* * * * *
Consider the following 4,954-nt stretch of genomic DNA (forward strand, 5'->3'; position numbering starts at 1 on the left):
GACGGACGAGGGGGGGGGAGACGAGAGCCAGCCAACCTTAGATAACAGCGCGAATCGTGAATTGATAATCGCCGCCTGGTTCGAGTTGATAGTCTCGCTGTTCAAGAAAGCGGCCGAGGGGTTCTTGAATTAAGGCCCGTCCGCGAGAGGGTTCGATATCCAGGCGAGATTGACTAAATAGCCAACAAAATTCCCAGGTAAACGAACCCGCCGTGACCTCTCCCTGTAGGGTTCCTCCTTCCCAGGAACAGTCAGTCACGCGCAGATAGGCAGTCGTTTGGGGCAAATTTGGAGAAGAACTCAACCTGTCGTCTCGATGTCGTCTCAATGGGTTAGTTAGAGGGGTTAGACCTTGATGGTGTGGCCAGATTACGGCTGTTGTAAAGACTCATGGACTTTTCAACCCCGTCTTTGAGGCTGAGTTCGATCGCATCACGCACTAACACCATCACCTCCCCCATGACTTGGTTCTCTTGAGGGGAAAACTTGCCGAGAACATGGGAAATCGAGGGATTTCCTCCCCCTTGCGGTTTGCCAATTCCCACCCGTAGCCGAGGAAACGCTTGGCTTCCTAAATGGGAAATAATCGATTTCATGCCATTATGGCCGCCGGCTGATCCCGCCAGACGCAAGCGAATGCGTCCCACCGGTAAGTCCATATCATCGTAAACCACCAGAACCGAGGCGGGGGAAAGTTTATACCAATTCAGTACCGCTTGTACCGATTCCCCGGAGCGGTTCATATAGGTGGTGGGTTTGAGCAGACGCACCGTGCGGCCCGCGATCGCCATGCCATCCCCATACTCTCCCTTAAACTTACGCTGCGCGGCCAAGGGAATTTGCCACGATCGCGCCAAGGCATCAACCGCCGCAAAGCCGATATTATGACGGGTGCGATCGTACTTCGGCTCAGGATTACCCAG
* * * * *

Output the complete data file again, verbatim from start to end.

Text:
Consider the following 4,954-nt stretch of genomic DNA (forward strand, 5'->3'; position numbering starts at 1 on the left):
GACGGACGAGGGGGGGGGAGACGAGAGCCAGCCAACCTTAGATAACAGCGCGAATCGTGAATTGATAATCGCCGCCTGGTTCGAGTTGATAGTCTCGCTGTTCAAGAAAGCGGCCGAGGGGTTCTTGAATTAAGGCCCGTCCGCGAGAGGGTTCGATATCCAGGCGAGATTGACTAAATAGCCAACAAAATTCCCAGGTAAACGAACCCGCCGTGACCTCTCCCTGTAGGGTTCCTCCTTCCCAGGAACAGTCAGTCACGCGCAGATAGGCAGTCGTTTGGGGCAAATTTGGAGAAGAACTCAACCTGTCGTCTCGATGTCGTCTCAATGGGTTAGTTAGAGGGGTTAGACCTTGATGGTGTGGCCAGATTACGGCTGTTGTAAAGACTCATGGACTTTTCAACCCCGTCTTTGAGGCTGAGTTCGATCGCATCACGCACTAACACCATCACCTCCCCCATGACTTGGTTCTCTTGAGGGGAAAACTTGCCGAGAACATGGGAAATCGAGGGATTTCCTCCCCCTTGCGGTTTGCCAATTCCCACCCGTAGCCGAGGAAACGCTTGGCTTCCTAAATGGGAAATAATCGATTTCATGCCATTATGGCCGCCGGCTGATCCCGCCAGACGCAAGCGAATGCGTCCCACCGGTAAGTCCATATCATCGTAAACCACCAGAACCGAGGCGGGGGAAAGTTTATACCAATTCAGTACCGCTTGTACCGATTCCCCGGAGCGGTTCATATAGGTGGTGGGTTTGAGCAGACGCACCGTGCGGCCCGCGATCGCCATGCCATCCCCATACTCTCCCTTAAACTTACGCTGCGCGGCCAAGGGAATTTGCCACGATCGCGCCAAGGCATCAACCGCCGCAAAGCCGATATTATGACGGGTGCGATCGTACTTCGGCTCAGGATTACCCAG